California lawmakers announced this week they are reintroducing a bill to recognize the bravery of John Cheng, a doctor and father of two who was killed while trying to stop a shooter at a Taiwanese church in Southern California last year.
The bipartisan bill, first introduced by Democratic Rep. Katie Porter and Republican Rep. Michelle Steel, would posthumously award Cheng the Congressional Gold Medal.
Five other churchgoers were injured in the shooting.
“Just over a year ago, Orange County hero John Cheng jumped into danger to stop an active shooter at Geneva Presbyterian Church,” Porter wrote on social media. “His selfless actions saved lives.”
Cheng, a 52-year-old sports medicine physician, was attending a lunch banquet hosted by the Irvine Taiwanese Presbyterian Church to a honor former pastor, the Rev. Billy Chang, when a gunman began to “randomly aim at the crowd and shoot,” Chang recounted in a message sent to a seminary group.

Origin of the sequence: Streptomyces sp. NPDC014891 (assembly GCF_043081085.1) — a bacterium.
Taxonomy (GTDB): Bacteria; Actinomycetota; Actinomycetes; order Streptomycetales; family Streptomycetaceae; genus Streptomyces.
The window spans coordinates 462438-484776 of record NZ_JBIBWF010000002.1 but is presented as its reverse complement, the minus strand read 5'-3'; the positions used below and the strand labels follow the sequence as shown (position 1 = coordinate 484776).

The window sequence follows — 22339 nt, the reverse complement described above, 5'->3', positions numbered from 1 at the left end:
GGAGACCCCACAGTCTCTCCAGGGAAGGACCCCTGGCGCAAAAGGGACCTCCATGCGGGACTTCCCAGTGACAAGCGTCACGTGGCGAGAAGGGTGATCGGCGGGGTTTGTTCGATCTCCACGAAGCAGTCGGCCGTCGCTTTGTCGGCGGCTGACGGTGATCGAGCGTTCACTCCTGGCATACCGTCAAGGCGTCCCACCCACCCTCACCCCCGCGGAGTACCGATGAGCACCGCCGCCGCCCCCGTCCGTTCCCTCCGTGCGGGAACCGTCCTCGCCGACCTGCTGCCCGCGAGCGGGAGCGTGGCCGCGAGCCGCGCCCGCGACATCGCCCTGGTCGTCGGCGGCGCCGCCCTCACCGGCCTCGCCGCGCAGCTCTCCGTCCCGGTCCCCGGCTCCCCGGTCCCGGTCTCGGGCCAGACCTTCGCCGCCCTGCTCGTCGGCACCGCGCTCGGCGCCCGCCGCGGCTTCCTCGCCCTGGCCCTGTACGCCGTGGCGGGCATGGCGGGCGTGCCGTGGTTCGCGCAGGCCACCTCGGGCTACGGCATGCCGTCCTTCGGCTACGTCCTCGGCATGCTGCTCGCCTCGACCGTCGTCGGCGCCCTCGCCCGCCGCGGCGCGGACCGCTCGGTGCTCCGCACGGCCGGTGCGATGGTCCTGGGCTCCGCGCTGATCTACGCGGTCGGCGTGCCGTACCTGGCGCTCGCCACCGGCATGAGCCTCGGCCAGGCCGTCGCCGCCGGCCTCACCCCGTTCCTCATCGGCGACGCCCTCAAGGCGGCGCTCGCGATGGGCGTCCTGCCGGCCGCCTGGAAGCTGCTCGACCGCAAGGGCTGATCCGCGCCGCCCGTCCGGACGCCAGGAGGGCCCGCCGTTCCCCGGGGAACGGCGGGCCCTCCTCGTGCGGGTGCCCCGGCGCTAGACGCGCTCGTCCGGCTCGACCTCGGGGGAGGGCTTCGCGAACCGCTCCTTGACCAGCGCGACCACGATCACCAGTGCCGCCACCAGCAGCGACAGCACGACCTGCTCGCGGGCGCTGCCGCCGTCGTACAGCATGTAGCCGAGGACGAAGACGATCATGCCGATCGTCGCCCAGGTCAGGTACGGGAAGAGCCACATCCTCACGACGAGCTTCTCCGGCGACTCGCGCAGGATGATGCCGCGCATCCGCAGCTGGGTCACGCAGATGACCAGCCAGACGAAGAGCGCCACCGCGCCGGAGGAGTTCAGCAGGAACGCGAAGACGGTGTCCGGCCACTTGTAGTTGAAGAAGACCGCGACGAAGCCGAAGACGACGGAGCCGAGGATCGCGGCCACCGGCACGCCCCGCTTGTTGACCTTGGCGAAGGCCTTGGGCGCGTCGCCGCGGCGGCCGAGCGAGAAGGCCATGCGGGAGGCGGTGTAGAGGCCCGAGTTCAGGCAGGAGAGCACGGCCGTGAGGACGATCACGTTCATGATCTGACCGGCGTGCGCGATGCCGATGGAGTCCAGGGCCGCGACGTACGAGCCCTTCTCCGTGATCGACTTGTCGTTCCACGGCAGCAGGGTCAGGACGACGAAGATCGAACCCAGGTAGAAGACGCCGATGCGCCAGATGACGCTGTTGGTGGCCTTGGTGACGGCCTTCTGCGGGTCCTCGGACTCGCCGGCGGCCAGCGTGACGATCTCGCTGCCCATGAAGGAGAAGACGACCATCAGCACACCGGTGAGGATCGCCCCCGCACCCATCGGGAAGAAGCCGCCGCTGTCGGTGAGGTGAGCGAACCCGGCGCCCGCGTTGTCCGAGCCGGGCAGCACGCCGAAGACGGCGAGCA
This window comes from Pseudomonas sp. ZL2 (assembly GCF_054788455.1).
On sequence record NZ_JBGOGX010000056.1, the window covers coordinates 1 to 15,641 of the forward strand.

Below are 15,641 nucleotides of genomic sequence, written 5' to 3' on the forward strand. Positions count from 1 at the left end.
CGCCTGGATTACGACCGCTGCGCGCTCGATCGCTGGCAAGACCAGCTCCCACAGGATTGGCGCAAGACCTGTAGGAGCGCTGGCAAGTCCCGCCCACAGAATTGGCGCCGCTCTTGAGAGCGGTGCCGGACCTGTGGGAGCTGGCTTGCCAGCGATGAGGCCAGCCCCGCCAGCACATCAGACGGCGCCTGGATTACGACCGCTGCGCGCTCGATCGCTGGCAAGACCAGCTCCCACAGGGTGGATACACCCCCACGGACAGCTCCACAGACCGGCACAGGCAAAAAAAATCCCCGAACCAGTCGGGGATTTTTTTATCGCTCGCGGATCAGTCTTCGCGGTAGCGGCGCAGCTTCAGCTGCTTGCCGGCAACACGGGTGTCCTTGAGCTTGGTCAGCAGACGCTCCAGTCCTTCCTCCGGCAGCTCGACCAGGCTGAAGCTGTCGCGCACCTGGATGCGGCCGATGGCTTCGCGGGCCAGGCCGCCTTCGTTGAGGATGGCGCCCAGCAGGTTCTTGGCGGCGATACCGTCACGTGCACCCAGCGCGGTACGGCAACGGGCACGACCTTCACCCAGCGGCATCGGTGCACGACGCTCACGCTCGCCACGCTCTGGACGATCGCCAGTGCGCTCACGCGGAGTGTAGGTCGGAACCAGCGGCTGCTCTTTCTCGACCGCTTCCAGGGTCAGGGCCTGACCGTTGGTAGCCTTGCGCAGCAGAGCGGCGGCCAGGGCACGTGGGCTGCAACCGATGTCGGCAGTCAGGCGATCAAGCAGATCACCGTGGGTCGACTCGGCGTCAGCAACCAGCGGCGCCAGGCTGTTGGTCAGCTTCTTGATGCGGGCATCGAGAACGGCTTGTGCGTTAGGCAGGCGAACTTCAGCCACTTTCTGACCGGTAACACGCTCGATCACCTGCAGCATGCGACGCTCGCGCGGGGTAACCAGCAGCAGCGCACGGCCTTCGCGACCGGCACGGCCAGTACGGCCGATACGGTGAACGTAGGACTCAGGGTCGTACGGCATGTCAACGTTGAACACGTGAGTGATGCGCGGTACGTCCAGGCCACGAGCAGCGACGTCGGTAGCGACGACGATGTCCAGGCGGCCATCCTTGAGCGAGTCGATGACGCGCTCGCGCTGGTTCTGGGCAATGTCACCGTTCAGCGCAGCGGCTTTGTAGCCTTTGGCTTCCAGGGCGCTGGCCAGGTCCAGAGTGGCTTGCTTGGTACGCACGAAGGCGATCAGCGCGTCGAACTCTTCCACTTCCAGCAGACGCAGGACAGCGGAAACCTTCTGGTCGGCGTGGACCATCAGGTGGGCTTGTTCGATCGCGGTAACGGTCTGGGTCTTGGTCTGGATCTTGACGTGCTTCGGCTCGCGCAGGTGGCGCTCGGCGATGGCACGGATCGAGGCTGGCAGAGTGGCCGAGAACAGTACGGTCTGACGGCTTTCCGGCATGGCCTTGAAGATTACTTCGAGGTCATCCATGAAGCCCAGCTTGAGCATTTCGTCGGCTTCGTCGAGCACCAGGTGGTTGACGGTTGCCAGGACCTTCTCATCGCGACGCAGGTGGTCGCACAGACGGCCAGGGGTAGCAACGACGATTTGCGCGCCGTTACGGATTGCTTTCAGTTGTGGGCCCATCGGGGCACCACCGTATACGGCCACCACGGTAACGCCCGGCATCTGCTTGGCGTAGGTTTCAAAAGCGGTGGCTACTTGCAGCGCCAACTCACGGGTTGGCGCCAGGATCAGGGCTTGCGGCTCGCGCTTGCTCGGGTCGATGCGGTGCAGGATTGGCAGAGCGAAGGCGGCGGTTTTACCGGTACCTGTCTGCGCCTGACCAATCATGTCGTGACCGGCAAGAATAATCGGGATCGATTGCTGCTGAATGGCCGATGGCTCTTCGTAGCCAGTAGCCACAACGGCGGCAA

Chang picked up a chair and threw it at the gunman, and Cheng tackled the shooter. Several people tied up the gunman with an electrical cord until police arrived, officials said.
Cheng sustained multiple gunshot wounds and was pronounced dead at the scene. David Chou, 69, of Las Vegas, was charged with dozens of federal hate crimes in connection with the attack, which investigators said was motivated by a hatred for Taiwan.
Sheriff Don Barnes called Cheng a “hero” at a news conference, noting that his actions were critical in subduing the gunman.
“It is known that Dr. Cheng charged the individual, the suspect, attempted to disarm him, which allowed other parishioners to then intercede, taking the suspect into custody,” Barnes said.
He added that “without the actions of Dr. Cheng, it is no doubt there would be numerous additional victims in this crime.”
CORRECTION (May 29, 2023, 10 p.m. ET): A previous version of this article misstated the award the measure would bestow on Cheng. It is the Congressional Gold Medal, not the Congressional Medal of Honor.